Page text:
– for the last three months on Wednesday and Thursday evenings
• the theme of our spiritual reading of scripture has been “cultivating hope”
◦ cultivate is, of course, borrowed from agriculture, horticulture (Latin origin: to “prepare the soil”)
◦ the idea behind our theme is that there are things we can do to nurture hope
• from these weeks of meditation and discussion I got ten insights regarding cultivating hope
◦ so I’ll cite the verses we used and the insights I  got from them


1. Romans 8:35-39 – Review Paul’s checklist
Mark any condition you allow to separate you from God’s love:
☐ ongoing hardship ☐ distress ☐ persecution ☐ famine
☐ an empty closet ☐ danger ☐ invasion ☐ death
☐ life ☐ angels ☐ demons ☐ the present
☐ the future ☐ height ☐ depth
☐ any other created thing

Paul didn’t write a checklist
– he listed a number of events and entities that cannot separate us from God’s love
– it does not hurt to review the severe experiences that cannot cancel hope
• or to remind ourselves of God’s unbreakable bond


2. 2 Corinthians 4:7-10 – Transcend cause and effect

• the cause: difficult circumstances, chaos, confusion
• the effect: negative moods, attitudes and hopelessness
• “this but not that” – we do not have to fall into the trap
• deep breaths can create a prayerful moment and bring us back to free choice

The emotional law of cause and effect is that bad events inevitably evoke bad moods
– for example, Paul talks about being perplexed
• small wonder — we saw a graphic example of the kind of trauma and hardship that was typical for him
◦ the natural effect of overwhelming perplexity would be despair
◦ yet Paul says he was perplexed, but not despairing
• the possibility of transcendence is in the words “but not”
– we hope when we realize we’re not bound to circumstantial ups and downs
• our joy doesn’t fluctuate with the stock exchange
• our peace doesn’t fade in and out with the nightly news


3. 2 Corinthians 4:16-18 – To get out of the pit, shift perspectives

• from external decline to internal renewal
• from momentary hardships to the eternal joys of God
• from visible shadows to invisible realities

Negative thought patterns–worry, fear, despair–and negative moods narrow our field of vision
– right now feels like forever; one rude person feels like everyone
– all it takes to correct our vision, is to look at the big picture

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Sep 30 / Chuck Smith, Jr.

September 25, 2016 – Acts 28

Miracles and Manacles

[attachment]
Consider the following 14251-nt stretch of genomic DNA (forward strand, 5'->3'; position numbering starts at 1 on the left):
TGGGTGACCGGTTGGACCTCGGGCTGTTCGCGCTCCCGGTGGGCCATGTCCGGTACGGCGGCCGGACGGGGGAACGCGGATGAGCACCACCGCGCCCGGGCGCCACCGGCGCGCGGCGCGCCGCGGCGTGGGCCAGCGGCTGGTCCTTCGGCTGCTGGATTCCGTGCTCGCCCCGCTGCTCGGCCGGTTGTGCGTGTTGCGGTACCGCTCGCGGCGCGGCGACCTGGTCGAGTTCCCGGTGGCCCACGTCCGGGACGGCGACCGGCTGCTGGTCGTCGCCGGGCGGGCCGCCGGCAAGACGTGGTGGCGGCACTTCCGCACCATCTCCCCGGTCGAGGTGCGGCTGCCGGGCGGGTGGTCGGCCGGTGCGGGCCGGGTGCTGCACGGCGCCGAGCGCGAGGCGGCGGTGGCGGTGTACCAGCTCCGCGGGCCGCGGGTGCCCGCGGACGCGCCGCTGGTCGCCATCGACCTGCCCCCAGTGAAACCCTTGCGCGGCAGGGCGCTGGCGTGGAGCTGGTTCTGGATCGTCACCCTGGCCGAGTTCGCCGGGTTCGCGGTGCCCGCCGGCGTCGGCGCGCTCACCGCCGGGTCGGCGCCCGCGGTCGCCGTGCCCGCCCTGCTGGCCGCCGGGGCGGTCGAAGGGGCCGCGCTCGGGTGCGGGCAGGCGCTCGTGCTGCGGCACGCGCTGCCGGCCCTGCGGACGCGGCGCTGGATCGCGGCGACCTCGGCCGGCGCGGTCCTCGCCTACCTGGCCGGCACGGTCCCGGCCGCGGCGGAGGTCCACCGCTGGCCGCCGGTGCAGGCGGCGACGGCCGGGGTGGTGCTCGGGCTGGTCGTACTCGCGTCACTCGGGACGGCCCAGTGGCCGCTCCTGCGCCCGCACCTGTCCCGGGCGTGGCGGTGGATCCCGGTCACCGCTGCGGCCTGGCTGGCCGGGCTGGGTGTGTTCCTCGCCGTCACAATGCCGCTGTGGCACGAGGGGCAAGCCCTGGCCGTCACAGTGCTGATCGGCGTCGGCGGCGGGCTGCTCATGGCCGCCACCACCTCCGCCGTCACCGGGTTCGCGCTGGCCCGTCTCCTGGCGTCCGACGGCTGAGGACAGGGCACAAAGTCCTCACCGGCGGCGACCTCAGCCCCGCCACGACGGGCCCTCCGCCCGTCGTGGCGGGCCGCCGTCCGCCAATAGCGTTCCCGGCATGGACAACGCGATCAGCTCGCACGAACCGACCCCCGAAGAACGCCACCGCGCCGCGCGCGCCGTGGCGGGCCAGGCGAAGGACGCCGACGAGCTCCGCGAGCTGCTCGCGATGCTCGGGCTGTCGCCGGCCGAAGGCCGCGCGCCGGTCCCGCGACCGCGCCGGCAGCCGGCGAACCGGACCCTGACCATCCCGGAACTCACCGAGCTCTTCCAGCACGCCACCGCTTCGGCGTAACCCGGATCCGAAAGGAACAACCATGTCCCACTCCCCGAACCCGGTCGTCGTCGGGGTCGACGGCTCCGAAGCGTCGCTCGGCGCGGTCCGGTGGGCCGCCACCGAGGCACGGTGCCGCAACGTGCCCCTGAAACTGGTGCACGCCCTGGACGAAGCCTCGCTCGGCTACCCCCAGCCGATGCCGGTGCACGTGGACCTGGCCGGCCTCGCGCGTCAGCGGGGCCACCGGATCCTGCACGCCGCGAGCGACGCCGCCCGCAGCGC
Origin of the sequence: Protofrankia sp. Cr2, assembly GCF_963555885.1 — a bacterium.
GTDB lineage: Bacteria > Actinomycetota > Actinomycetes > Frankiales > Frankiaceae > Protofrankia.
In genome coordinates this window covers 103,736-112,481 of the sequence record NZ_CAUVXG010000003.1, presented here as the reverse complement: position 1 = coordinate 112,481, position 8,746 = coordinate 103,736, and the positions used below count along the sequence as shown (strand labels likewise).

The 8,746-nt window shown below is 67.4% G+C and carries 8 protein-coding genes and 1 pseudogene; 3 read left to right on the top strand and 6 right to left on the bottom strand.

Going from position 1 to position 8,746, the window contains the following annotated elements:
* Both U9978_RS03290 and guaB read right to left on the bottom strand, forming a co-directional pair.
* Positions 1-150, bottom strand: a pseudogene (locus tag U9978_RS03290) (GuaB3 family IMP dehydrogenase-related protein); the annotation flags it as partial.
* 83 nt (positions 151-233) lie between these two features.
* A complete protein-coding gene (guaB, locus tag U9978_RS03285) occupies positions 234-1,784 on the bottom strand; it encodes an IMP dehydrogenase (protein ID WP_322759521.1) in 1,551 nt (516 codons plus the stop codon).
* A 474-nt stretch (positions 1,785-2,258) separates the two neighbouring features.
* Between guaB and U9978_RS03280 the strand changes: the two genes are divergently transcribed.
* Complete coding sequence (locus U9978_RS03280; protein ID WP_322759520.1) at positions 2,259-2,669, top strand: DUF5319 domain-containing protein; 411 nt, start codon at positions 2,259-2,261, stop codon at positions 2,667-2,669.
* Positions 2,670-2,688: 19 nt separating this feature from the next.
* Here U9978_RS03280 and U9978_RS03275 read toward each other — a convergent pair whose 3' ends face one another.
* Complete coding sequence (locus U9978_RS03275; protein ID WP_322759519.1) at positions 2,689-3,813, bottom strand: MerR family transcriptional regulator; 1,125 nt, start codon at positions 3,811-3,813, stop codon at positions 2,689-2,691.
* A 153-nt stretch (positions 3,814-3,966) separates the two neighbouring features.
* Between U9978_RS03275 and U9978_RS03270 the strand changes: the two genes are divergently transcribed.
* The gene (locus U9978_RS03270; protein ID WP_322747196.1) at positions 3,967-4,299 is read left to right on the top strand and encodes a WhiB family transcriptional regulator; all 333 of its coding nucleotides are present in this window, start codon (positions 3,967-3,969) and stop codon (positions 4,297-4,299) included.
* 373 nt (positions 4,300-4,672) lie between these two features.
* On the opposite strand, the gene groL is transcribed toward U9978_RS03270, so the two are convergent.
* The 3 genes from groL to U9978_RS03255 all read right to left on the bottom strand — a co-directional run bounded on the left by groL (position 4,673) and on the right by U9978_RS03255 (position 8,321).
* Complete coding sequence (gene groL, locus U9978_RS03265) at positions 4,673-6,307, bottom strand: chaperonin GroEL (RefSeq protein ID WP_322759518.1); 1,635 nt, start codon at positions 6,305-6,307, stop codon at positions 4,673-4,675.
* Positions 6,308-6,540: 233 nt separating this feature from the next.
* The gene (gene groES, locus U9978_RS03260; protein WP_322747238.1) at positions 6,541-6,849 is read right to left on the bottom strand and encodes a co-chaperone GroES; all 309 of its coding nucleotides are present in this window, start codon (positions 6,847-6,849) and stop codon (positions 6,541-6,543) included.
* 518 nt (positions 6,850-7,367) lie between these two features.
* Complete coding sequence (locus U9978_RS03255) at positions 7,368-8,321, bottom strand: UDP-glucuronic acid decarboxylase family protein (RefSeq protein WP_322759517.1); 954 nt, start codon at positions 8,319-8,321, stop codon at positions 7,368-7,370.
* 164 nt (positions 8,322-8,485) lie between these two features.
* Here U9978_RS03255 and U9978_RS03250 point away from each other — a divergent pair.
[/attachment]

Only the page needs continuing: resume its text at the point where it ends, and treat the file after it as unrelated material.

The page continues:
When they had been brought safely through, then we found out that the island was called Malta.
The natives showed us extraordinary kindness; for because of the rain that had set in and because of the cold, they kindled a fire and received us all. But when Paul had gathered a bundle of sticks and laid them on the fire, a viper came out because of the heat and fastened itself on his hand. When the natives saw the creature hanging from his hand, they began saying to one another, “Undoubtedly this man is a murderer, and though he has been saved from the sea, justice has not allowed him to live.”
However he shook the creature off into the fire and suffered no harm. But they were expecting that he was about to swell up or suddenly fall down dead. But after they had waited a long time and had seen nothing unusual happen to him, they changed their minds and began to say that he was a god. Acts 28:1-6

Intro: Have you ever felt like God has given you too much to handle?

Finally out of hurricane, Paul’s feet were on solid ground
– yes, it raining and cold, but a warm fire was burning nearby
• Paul picked up a few sticks to toss into the flames and felt a sudden sharp pain
• he looked, and a viper was hanging from his hand
◦ this had to feel like the last straw
– at that point, I would look up and say, “Really?!”
• I imagine Paul shaking his head
◦ then shaking the snake of his hand and into the flames
• in high school sports, whenever we took a hit or missed a play
◦ our coaches would shout, “Shake it off!”
◦ there would always be lots of bumps and bad calls
◦ but they wanted us to keep our head in the game

The last few chapters have been about Paul
– but what was Paul about? – this question leads us to the larger theme
– we already know what it is, but Luke wants it clearly spelled out

After the shipwreck, they learned they had washed up on the shores of Malta
– “natives” is misleading, but Greek even more so — barbarians
• anyone who spoke foreign language
(they sounded like they were saying “Bar-bar” or “Blah, blah, blah”)
◦ to us, the word barbarian sounds like savage
◦ but, in fact, it could refer to educated and cultured people
• we get a more accurate picture if think, “the locals”
– the snake bite is good illustration how popular opinion can turn on dime
• in a few minutes, Paul went from being perceived as a murderer to a god
• perhaps there was a purpose for this “last straw” with the snake


7-10 The beach was near the estate of the island’s magistrate

For three days Publius hosted Paul and his companions
– it’s likely, Publius’ intended guests were the centurion, captain and any othe VIPs on board
• but for some reason, Paul was included
• while there, they learned Publius’ father was ill
◦ Paul visited him, then prayed, then touched and healed him
◦ the next thing we know, Paul was taking patients from all over the island
– “divine healing” is for us a tricky and confusing issue